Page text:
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Kayenta Crossing is available to order

Posted on Jun 26, 2013 in Recent News | 0 comments

Kayenta Crossing is available to order

To place an order, call 1-800-422-9382 or email:

Hardcover, 248 pages


ISBN: 978-0-9855448-2-9

Click here to read more

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Squash Blossom Necklaces: A Resurgence of Style

Posted on Jun 4, 2013 in Recent News | 0 comments

by Dr. Mark Sublette


Published online courtesy Western Art Collector, July 2013 issue

All images courtesy Mark Sublette Medicine Man Gallery, Santa Fe, NM and Tucson, AZ


Navajo Bisbee Turquoise and Silver Squash Blossom Necklace, circa 1950, 29” long, naja is 3.5” x 3.5”

Navajo Bisbee Turquoise and Silver Squash Blossom Necklace, circa 1950, 29” long, naja is 3.5” x 3.5”

The old adage is wait a while and your parent’s fashion style will come back. This has never been more true than for Native American Squash Blossom necklaces which will be featured at Medicine Man Gallery Santa Fe, in June.

The distinctive feature of the necklace is the crescent-shaped pendant, the naja (NAH-zha) that has its origins from Europe and the Mediterranean.

Navajo Silver and Turquoise Squash Blossom Necklace, circa 1920, 1.875” x 2.1875”

Navajo Silver and Turquoise Squash Blossom Necklace, circa 1920, 1.875” x 2.1875”

Both the Spanish and the Plains Indians used the naja to decorate the forehead of horses in the 19th century. The Navajo started making silver-mounted bridles in the 1880s and the naja was soon transformed into decoration for necklaces made from coin silver. The term squash comes from the squash flower often associated with native cultures, though the unique naja design most likely came from pomegranate tree flowers, which originated in Europe.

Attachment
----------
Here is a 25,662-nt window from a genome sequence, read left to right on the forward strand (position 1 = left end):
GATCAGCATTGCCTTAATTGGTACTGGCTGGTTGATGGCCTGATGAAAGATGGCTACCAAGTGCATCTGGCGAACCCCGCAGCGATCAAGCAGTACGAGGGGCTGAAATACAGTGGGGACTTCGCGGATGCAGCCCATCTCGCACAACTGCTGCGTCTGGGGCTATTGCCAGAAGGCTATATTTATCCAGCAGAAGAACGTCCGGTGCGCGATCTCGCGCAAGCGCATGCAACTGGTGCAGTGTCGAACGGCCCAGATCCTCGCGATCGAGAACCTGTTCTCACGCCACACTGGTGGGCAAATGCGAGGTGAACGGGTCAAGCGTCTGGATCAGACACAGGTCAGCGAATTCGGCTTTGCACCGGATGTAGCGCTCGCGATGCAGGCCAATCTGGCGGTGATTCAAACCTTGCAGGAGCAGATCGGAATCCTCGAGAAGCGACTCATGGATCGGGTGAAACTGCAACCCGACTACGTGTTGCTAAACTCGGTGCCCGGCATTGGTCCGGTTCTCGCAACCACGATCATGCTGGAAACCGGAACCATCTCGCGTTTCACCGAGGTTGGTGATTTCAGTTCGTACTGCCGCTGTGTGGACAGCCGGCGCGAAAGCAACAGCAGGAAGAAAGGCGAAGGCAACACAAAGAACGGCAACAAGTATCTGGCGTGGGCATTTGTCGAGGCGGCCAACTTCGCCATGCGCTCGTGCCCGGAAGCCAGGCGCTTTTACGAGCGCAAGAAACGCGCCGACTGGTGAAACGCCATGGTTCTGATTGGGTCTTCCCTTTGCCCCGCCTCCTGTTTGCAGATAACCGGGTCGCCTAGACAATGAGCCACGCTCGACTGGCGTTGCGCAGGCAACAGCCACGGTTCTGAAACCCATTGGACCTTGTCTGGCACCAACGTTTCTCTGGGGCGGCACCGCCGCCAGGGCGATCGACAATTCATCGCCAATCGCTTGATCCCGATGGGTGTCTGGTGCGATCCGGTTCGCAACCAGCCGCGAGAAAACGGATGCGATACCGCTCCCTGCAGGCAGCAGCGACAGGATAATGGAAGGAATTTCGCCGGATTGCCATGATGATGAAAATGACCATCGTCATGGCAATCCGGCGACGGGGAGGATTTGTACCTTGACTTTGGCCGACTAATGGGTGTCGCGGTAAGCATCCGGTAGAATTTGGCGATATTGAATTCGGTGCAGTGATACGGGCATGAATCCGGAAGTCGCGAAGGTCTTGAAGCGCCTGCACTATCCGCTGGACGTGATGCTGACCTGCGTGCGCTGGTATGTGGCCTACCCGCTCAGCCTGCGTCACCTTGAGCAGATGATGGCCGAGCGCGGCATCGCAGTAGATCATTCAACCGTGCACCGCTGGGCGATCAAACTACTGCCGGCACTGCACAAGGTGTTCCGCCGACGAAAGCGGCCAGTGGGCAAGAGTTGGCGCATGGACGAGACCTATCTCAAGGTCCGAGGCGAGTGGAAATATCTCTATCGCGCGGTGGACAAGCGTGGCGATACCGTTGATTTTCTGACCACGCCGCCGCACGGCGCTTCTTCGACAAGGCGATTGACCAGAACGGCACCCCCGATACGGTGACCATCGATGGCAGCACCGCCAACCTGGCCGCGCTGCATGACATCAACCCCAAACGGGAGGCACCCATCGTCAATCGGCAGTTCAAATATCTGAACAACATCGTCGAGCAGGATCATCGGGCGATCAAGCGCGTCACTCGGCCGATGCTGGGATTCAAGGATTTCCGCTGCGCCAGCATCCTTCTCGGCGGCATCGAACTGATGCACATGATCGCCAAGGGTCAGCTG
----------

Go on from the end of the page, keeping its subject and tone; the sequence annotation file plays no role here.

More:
Simple silver squash necklaces were first made by the Navajo, but not long after the Zuni started making pieces and to a lesser extent the Hopi. The Zuni silversmiths focused on small clusters of turquoise and coral, often daintier in appearance. The Navajo also used turquoise but usually in nuggets or cabochons. There are a large variety of Navajo squash blossom necklaces, and many of these pieces were made in the late 1960s.

While Squash blossoms may have been worn in the southwest since the 1890s, their hey day was the 1ate 1960s and early 1970s. It was a time of free love, the Doors and of course great Squash blossom necklaces flowing over paisley shirts accented with platform shoes.

Many Indian art dealers cut their teeth during this time building careers around the craze. Gilbert Ortega was the king of the Squash Blossom Necklace; he would fly his plane around to his different shops in numerous states trying to keep up with orders.  Prices sky rocked but like any bubble it popped in the early ‘70s as tastes changed and heels got shorter.